Much has been written about the “scourge” of heroin, perhaps enough so that the general public thinks it is overhyped, or that it can’t possibly ever affect them.
But the warning signs have been cropping up throughout our region.
In Newburyport, Mayor Donna Holaday has called for a public meeting on Monday to talk about drug use in city parks and the discovery of needles used by heroin addicts.
In Amesbury, the discovery of a woman overdosing in the bathroom of a public park, next to a children’s playground, has sent a chilling messages to parents.
In Salisbury, public parking lots frequented by the public have been identified as prime locations for heroin dealing. Amesbury faces the same issue, and in Newburyport public “jewels” such as the Clipper City Rail Trail have been identified as locations where evidence of heroin use has been found.
Over the past few months, there has been a steady stream of stories in The Daily News about heroin-related incidents in local communities — Newburyport, Amesbury, Salisbury and Merrimac. But no story demonstrated the web of crime, desperation and rippling effects better than one that was published Monday.
Based on court documents available at Newburyport District Court, reporter Dave Rogers recounted the years-long string of crimes committed by a small number of local people involved in the heroin distribution business. What is most disturbing is the chaos and life-destroying saga born from heroin, and how young people become entangled in the web.
Amesbury police immediately reacted to the story. On their Facebook page, the Amesbury police noted the article “provides a few important reasons why the Amesbury police and other local agencies need your help in battling the heroin problem that has become endemic to our region. Loved ones have been lost to overdoses, families torn apart, children are put in danger on a daily basis, and drug-related crime runs rampant in our area.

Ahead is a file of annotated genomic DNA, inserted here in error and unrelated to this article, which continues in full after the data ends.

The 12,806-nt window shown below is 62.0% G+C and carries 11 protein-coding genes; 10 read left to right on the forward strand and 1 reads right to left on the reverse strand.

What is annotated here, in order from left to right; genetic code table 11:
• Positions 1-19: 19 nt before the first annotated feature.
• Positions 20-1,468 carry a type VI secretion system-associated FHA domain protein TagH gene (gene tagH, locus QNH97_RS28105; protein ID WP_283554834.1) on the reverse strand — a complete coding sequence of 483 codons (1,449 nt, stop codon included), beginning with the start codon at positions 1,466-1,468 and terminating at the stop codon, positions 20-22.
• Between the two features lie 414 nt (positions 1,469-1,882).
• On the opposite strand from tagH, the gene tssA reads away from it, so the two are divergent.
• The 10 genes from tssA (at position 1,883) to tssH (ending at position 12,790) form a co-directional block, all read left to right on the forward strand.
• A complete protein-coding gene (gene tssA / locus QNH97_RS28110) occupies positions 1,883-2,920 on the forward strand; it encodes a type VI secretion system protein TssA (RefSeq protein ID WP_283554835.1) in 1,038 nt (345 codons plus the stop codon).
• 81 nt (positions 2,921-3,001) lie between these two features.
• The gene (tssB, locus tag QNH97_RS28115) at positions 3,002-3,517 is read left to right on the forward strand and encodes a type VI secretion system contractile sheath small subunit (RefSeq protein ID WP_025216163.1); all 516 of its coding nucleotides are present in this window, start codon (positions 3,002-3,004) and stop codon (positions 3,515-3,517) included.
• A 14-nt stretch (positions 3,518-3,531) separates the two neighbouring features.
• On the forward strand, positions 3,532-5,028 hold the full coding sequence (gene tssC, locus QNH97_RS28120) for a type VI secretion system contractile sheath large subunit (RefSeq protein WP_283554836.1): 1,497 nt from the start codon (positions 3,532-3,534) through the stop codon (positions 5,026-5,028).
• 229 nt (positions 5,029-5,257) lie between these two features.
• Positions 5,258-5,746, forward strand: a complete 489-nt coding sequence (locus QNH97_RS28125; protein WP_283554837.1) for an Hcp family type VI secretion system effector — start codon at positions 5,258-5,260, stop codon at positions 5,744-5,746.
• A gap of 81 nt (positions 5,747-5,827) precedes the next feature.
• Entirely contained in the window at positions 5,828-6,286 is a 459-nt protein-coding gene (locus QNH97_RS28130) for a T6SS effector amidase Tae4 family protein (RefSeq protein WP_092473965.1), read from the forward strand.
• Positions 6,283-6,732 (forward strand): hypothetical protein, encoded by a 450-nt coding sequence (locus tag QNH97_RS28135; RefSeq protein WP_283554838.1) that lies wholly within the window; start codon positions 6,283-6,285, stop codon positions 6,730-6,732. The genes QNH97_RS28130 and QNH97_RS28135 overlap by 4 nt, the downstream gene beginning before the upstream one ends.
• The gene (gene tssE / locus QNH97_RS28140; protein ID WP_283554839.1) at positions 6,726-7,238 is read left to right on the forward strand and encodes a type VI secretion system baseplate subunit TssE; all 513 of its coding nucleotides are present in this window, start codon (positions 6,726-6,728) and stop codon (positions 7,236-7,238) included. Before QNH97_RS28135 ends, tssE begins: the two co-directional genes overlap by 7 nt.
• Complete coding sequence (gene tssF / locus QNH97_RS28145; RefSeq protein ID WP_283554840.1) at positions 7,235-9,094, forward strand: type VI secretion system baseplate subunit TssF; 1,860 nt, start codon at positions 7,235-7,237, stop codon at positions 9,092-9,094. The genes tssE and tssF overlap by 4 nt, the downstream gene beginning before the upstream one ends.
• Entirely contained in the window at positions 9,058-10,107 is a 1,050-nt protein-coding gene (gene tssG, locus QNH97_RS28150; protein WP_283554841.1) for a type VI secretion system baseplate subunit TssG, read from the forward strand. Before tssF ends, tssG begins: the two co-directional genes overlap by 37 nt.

“The article speaks of the inherent danger that this nefarious activity has brought to our area. In Amesbury, it describes an armed home invasion, where masked men, rival drug dealers, entered an apartment complex with handguns, pistol-whipped the drug dealer and stole money. It describes a young pregnant woman selling drugs in an apartment littered with used needles and drug addicts. Other articles posted in the past have shown large-scale incidents of theft, overdoses, fights, and public drug use.”
Police and public officials have been vigilant in getting their message across to the public: Heroin is here, perhaps below the radar screen of most of us, but its ripple effects of crime, drug addiction, chaos and death are real and spreading.
Police have asked that citizens help them to combat it. We should do our part by reporting suspicious activity to police, warning children —- and young adults, for that matter — about the dangers of addictive drugs, locking our cars to prevent drug-related thefts and being educated about the warning signs of drug use.